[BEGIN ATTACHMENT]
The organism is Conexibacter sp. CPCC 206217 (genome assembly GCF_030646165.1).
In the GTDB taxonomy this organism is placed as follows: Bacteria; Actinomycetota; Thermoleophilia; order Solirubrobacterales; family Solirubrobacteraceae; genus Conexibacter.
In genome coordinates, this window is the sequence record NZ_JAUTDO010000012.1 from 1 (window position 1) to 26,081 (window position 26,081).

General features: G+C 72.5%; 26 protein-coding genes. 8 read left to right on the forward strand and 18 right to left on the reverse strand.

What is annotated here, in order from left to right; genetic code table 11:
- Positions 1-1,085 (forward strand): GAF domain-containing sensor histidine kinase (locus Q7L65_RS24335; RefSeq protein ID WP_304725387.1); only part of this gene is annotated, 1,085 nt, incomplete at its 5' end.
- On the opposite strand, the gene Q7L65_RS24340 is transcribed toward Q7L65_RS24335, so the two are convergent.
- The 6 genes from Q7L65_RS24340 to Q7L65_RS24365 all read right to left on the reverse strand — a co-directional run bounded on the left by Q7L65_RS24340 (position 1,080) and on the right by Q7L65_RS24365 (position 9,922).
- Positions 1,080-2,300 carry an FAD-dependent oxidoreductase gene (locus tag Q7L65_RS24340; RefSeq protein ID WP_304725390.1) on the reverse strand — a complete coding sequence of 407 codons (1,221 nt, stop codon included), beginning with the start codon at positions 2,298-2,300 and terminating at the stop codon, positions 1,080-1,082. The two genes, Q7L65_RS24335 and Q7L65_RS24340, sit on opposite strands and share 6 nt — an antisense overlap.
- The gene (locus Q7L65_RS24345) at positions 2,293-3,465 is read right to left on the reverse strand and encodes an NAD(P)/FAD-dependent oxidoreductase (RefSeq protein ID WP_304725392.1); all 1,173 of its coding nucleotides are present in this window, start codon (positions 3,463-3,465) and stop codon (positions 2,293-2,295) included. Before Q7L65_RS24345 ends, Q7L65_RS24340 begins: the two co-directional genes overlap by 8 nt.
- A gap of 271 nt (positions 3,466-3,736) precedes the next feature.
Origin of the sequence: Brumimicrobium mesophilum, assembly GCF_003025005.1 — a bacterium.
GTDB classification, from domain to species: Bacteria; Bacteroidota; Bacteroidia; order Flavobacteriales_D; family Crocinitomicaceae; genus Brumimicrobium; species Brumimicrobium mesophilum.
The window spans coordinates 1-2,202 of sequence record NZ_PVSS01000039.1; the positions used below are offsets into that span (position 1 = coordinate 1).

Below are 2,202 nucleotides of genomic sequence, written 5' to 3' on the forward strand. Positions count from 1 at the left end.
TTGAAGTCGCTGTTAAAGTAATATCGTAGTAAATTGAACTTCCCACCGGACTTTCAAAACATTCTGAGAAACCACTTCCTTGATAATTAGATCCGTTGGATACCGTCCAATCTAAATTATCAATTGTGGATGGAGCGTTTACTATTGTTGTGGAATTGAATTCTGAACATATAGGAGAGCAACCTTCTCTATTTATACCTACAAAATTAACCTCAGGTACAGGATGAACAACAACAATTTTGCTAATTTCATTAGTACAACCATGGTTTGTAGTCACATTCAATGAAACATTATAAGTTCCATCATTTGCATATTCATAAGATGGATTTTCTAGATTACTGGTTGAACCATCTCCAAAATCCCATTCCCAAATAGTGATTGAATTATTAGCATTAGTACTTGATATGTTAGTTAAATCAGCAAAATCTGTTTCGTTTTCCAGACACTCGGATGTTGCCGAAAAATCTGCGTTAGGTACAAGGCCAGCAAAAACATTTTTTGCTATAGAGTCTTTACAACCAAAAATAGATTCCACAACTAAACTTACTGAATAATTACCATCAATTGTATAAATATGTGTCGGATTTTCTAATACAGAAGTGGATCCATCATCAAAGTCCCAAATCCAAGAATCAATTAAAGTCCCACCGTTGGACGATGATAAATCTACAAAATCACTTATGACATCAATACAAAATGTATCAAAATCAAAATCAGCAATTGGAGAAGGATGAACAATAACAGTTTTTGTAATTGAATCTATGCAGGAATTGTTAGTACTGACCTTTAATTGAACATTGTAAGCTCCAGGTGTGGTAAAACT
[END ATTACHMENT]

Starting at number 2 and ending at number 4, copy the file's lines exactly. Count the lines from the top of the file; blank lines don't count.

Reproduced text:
In the GTDB taxonomy this organism is placed as follows: Bacteria; Actinomycetota; Thermoleophilia; order Solirubrobacterales; family Solirubrobacteraceae; genus Conexibacter.
In genome coordinates, this window is the sequence record NZ_JAUTDO010000012.1 from 1 (window position 1) to 26,081 (window position 26,081).

General features: G+C 72.5%; 26 protein-coding genes. 8 read left to right on the forward strand and 18 right to left on the reverse strand.